It seemed more like five miles before I finally sited a small building on the horizon. Then as I neared fences and rocks became visible before I finally found myself a the mouth of the Benacre sluice.
Features on the east coast are rare and this sort of feature is probably the only one of its kind for a very long way. The Benacre sluice is essentially the mouth of a river. Like many places on the east coast the land is just about level with the sea and thus sea defences are needed to stop high tides claiming back that land. But rivers flow to the sea... So where this little trickle meets the tidal defences it has a pumping station and sluice to carry the water up and over the barrier.
When in use at high tide the sluice dumps out the contents of the river built up over the low tide into the sea, creating a small but prominent feature which is said to attract fish from miles around. Standing on the beach at low tide I could even see where the water entered the sea and the combined forces of both formed and trench where they flowed together.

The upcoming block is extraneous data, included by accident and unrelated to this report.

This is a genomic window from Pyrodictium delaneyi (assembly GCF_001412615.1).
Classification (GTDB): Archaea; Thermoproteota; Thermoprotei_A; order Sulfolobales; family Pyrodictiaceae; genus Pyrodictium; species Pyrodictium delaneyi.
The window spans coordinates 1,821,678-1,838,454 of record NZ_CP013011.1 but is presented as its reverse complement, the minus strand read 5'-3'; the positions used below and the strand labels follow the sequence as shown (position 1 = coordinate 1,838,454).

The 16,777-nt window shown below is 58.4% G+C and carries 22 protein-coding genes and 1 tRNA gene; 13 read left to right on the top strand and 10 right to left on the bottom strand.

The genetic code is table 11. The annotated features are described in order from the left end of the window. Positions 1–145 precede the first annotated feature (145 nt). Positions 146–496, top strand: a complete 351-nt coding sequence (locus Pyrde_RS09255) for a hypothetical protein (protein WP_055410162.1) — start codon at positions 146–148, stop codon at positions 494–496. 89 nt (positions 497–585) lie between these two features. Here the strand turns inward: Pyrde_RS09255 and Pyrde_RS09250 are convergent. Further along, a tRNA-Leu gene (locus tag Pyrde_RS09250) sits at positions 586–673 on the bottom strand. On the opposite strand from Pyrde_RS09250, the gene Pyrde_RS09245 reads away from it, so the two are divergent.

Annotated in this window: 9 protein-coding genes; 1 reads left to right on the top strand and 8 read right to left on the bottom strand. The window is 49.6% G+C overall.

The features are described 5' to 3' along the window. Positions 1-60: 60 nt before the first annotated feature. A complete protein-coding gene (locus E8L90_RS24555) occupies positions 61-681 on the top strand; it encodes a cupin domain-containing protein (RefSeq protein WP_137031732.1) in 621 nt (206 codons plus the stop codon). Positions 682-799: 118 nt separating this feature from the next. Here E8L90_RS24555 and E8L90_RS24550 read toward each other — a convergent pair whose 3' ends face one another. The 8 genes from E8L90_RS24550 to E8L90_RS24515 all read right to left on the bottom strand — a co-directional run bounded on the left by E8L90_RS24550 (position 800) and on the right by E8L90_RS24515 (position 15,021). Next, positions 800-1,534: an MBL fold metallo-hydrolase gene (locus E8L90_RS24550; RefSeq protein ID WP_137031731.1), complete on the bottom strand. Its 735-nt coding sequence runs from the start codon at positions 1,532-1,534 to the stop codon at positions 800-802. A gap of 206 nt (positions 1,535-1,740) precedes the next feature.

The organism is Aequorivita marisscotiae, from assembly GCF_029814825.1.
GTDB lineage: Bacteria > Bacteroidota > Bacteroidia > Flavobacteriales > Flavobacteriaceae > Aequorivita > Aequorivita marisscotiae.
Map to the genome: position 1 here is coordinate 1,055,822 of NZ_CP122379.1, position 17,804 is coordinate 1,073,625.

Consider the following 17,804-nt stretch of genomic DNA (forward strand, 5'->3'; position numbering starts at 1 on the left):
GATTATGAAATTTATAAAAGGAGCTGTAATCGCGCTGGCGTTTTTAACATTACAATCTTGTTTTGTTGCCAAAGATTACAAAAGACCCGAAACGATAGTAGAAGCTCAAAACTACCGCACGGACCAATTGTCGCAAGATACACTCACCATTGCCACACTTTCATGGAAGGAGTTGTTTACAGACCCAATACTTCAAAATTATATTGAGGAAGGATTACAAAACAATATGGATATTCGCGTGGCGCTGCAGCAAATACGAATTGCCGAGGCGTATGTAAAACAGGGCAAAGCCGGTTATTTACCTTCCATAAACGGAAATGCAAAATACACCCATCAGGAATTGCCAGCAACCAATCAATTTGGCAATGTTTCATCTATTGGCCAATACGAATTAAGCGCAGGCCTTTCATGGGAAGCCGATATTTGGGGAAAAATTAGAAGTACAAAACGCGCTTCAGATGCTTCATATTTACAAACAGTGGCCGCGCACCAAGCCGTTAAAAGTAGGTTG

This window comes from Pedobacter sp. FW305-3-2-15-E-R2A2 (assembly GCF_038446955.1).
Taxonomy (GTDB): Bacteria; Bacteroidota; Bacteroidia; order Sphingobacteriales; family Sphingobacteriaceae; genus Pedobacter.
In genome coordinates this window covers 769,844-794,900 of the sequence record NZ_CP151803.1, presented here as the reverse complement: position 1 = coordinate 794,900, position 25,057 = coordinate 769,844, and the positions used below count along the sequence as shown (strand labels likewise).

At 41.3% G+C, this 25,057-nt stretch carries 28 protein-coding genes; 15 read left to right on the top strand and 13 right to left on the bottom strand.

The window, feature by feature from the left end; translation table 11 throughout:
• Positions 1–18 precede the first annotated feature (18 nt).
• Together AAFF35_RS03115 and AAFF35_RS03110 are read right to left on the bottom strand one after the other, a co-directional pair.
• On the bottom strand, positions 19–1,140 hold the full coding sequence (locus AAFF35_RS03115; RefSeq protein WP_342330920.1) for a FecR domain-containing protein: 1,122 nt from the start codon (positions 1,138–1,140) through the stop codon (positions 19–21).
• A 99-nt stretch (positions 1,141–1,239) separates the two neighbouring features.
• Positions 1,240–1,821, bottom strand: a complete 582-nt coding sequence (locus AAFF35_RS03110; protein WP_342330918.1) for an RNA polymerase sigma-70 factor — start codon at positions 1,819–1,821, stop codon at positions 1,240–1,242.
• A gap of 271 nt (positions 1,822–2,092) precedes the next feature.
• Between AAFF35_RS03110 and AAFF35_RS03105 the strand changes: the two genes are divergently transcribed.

It is not easy to see in the foreground but if you follow the dark trench further down the beach back up you can see the differing shade of pebbles at the bottom of the photo. The only difference between the beach and the trench is that the trench has no sand whatsoever in it were as the beach is a mix of both pebbles and sand.
Intrigued by this new found feature and with the tide now turned I made camp higher up the beach so as to have a go on this spot, even though I was going to be fishing at the worst part of the tide. I did suspect it was going to be a real waiting game so after making a cast I left the rod fishing whilst I mooched around close by investigating the area further.